Jump to main content
Jump to site search
PLANNED MAINTENANCE Close the message box

Scheduled maintenance upgrade on Thursday 4th of May 2017 from 8.00am to 9.00am (BST).

During this time our websites will be offline temporarily. If you have any questions please use the feedback button on this page. We apologise for any inconvenience this might cause and thank you for your patience.


Volume 195, 2016
Previous Article Next Article

Optical vs. chemical driving for molecular machines

Author affiliations

Abstract

Molecular machines use external energy to drive transport, to do mechanical, osmotic, or electrical work on the environment, and to form structure. In this paper the fundamental difference between the design principles necessary for a molecular machine to use light or external modulation of thermodynamic parameters as an energy source vs. the design principle for using an exergonic chemical reaction as a fuel will be explored. The key difference is that for catalytically-driven motors microscopic reversibility must hold arbitrarily far from equilibrium. Applying the constraints of microscopic reversibility assures that a coarse grained model is consistent with an underlying model for motion on a single time-independent potential energy surface. In contrast, light-driven processes, and processes driven by external modulation of the thermodynamic parameters of a system cannot in general be described in terms of motion on a single time-independent potential energy surface, and the rate constants are not constrained by microscopic reversibility. The results presented here call into question the value of the so-called power stroke model as an explanation of the function of autonomous chemically-driven molecular machines such as are commonly found in biology.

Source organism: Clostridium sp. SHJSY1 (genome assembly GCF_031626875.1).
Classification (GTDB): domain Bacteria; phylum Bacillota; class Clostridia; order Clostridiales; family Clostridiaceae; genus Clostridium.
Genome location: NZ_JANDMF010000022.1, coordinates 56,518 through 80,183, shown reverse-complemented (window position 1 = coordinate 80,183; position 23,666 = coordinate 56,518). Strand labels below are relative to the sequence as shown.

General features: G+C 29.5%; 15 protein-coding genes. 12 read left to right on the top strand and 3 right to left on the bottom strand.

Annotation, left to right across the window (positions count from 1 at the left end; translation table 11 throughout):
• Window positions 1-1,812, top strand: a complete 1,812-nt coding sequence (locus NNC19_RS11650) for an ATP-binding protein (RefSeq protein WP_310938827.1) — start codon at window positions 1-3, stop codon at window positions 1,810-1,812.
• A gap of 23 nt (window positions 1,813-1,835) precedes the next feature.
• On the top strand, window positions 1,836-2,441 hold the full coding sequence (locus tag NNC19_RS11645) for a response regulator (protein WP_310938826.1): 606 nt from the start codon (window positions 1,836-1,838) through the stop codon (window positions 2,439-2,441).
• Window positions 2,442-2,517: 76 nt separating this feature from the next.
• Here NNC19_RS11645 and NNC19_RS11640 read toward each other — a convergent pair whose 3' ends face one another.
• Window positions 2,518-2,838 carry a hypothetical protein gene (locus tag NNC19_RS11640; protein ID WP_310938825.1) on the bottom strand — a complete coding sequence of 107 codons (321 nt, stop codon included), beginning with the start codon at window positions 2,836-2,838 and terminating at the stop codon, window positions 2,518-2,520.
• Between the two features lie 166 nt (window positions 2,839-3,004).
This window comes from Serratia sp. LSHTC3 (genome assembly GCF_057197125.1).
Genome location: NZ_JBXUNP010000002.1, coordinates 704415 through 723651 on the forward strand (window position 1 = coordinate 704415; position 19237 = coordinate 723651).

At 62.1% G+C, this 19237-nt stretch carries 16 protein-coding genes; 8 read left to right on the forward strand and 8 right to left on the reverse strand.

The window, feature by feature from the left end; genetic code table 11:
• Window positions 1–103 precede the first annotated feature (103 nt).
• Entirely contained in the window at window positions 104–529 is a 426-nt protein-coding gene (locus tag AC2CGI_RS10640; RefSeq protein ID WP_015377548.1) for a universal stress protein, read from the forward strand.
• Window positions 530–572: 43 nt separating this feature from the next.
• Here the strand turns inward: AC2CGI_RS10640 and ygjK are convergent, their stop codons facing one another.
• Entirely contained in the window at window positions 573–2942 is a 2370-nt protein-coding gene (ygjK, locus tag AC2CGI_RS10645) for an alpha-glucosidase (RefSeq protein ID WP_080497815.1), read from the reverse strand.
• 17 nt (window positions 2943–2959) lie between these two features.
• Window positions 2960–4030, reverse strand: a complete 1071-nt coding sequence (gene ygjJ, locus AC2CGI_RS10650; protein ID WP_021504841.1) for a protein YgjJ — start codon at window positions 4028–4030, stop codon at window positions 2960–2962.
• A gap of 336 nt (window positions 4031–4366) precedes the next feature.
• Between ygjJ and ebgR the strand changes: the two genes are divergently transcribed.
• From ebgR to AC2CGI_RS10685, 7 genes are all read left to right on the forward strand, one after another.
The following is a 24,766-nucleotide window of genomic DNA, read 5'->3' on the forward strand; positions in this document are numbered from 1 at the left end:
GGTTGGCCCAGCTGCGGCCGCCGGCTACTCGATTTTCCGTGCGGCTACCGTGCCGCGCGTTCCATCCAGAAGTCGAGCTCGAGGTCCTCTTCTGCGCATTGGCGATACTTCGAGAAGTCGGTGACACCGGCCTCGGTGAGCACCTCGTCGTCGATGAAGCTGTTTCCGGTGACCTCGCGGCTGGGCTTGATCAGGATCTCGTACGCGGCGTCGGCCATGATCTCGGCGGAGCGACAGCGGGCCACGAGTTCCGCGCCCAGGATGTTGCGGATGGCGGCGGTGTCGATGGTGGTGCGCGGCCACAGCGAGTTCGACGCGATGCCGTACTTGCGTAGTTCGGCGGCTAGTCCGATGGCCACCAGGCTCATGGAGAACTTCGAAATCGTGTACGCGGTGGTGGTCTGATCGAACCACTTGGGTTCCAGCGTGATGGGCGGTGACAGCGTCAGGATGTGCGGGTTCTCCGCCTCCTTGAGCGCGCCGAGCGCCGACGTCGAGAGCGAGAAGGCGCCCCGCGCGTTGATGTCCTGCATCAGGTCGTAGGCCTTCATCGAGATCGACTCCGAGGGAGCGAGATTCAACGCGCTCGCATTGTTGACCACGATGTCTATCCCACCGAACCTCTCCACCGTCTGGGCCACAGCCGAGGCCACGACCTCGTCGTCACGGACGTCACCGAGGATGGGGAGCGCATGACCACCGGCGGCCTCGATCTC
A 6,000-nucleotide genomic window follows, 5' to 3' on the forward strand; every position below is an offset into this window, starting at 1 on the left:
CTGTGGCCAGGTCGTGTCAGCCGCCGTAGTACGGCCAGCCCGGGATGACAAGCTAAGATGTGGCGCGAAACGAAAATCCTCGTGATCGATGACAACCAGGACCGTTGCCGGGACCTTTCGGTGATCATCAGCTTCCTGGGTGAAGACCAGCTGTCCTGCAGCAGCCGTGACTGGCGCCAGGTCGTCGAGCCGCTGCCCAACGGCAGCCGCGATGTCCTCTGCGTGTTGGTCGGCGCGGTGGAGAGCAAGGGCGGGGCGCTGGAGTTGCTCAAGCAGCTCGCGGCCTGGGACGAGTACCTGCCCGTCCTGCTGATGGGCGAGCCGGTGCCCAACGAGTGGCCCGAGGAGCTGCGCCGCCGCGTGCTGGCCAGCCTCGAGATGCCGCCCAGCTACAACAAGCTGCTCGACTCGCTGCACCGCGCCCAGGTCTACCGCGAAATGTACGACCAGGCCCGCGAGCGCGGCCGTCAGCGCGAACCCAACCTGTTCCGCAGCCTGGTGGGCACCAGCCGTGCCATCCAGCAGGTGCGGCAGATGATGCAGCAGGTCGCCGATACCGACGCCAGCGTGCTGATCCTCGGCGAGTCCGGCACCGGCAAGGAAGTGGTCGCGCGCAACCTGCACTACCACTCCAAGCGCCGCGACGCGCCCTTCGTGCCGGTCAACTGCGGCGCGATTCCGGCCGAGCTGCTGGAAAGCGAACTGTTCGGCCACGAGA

Back to tab navigation
Please wait while Download options loads

Publication details

The article was received on 30 May 2016, accepted on 15 Jun 2016 and first published on 15 Jun 2016


Article type: Paper
DOI: 10.1039/C6FD00140H
Citation: Faraday Discuss., 2016,195, 583-597
  •   Request permissions

    Optical vs. chemical driving for molecular machines

    R. D. Astumian, Faraday Discuss., 2016, 195, 583
    DOI: 10.1039/C6FD00140H

Search articles by author